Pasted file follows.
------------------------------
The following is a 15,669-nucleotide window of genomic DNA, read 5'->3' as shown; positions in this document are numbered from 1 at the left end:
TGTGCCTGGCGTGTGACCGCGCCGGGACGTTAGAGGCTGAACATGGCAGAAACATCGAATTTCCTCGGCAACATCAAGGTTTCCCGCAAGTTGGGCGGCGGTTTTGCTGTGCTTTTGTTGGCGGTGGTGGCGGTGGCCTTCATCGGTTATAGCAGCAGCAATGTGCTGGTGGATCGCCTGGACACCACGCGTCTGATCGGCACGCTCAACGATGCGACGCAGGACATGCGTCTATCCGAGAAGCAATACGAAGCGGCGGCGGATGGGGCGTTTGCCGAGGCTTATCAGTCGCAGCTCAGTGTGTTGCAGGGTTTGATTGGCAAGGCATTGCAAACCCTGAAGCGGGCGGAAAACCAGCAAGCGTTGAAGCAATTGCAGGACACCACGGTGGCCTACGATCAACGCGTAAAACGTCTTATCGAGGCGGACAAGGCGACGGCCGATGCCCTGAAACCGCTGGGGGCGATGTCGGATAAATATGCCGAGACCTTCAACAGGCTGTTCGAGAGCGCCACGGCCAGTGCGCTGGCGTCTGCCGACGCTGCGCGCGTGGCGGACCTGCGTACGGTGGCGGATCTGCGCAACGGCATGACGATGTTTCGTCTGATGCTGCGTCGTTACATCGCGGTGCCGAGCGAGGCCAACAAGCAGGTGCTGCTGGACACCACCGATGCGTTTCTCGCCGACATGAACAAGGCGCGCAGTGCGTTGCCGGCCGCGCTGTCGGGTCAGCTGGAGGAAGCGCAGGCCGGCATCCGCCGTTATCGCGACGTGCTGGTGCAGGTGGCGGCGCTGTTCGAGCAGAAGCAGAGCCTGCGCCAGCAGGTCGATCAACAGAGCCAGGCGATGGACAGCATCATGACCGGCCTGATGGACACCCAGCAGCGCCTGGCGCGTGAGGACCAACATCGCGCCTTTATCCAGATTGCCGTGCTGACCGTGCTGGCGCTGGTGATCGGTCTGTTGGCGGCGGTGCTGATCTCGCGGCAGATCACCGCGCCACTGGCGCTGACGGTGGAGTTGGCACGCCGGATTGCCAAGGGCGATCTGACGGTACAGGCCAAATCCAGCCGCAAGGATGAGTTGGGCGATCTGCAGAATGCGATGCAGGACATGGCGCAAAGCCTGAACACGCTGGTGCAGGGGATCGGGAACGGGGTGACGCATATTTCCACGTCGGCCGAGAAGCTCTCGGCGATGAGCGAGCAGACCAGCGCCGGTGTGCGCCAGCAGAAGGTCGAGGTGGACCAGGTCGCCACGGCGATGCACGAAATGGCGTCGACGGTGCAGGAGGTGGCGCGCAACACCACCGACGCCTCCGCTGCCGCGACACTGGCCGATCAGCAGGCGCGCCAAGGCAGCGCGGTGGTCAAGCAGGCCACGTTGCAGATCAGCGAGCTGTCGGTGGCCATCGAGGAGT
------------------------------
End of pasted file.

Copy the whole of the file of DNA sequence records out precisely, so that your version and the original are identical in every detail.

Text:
The following is a 15,669-nucleotide window of genomic DNA, read 5'->3' as shown; positions in this document are numbered from 1 at the left end:
TGTGCCTGGCGTGTGACCGCGCCGGGACGTTAGAGGCTGAACATGGCAGAAACATCGAATTTCCTCGGCAACATCAAGGTTTCCCGCAAGTTGGGCGGCGGTTTTGCTGTGCTTTTGTTGGCGGTGGTGGCGGTGGCCTTCATCGGTTATAGCAGCAGCAATGTGCTGGTGGATCGCCTGGACACCACGCGTCTGATCGGCACGCTCAACGATGCGACGCAGGACATGCGTCTATCCGAGAAGCAATACGAAGCGGCGGCGGATGGGGCGTTTGCCGAGGCTTATCAGTCGCAGCTCAGTGTGTTGCAGGGTTTGATTGGCAAGGCATTGCAAACCCTGAAGCGGGCGGAAAACCAGCAAGCGTTGAAGCAATTGCAGGACACCACGGTGGCCTACGATCAACGCGTAAAACGTCTTATCGAGGCGGACAAGGCGACGGCCGATGCCCTGAAACCGCTGGGGGCGATGTCGGATAAATATGCCGAGACCTTCAACAGGCTGTTCGAGAGCGCCACGGCCAGTGCGCTGGCGTCTGCCGACGCTGCGCGCGTGGCGGACCTGCGTACGGTGGCGGATCTGCGCAACGGCATGACGATGTTTCGTCTGATGCTGCGTCGTTACATCGCGGTGCCGAGCGAGGCCAACAAGCAGGTGCTGCTGGACACCACCGATGCGTTTCTCGCCGACATGAACAAGGCGCGCAGTGCGTTGCCGGCCGCGCTGTCGGGTCAGCTGGAGGAAGCGCAGGCCGGCATCCGCCGTTATCGCGACGTGCTGGTGCAGGTGGCGGCGCTGTTCGAGCAGAAGCAGAGCCTGCGCCAGCAGGTCGATCAACAGAGCCAGGCGATGGACAGCATCATGACCGGCCTGATGGACACCCAGCAGCGCCTGGCGCGTGAGGACCAACATCGCGCCTTTATCCAGATTGCCGTGCTGACCGTGCTGGCGCTGGTGATCGGTCTGTTGGCGGCGGTGCTGATCTCGCGGCAGATCACCGCGCCACTGGCGCTGACGGTGGAGTTGGCACGCCGGATTGCCAAGGGCGATCTGACGGTACAGGCCAAATCCAGCCGCAAGGATGAGTTGGGCGATCTGCAGAATGCGATGCAGGACATGGCGCAAAGCCTGAACACGCTGGTGCAGGGGATCGGGAACGGGGTGACGCATATTTCCACGTCGGCCGAGAAGCTCTCGGCGATGAGCGAGCAGACCAGCGCCGGTGTGCGCCAGCAGAAGGTCGAGGTGGACCAGGTCGCCACGGCGATGCACGAAATGGCGTCGACGGTGCAGGAGGTGGCGCGCAACACCACCGACGCCTCCGCTGCCGCGACACTGGCCGATCAGCAGGCGCGCCAAGGCAGCGCGGTGGTCAAGCAGGCCACGTTGCAGATCAGCGAGCTGTCGGTGGCCATCGAGGAGT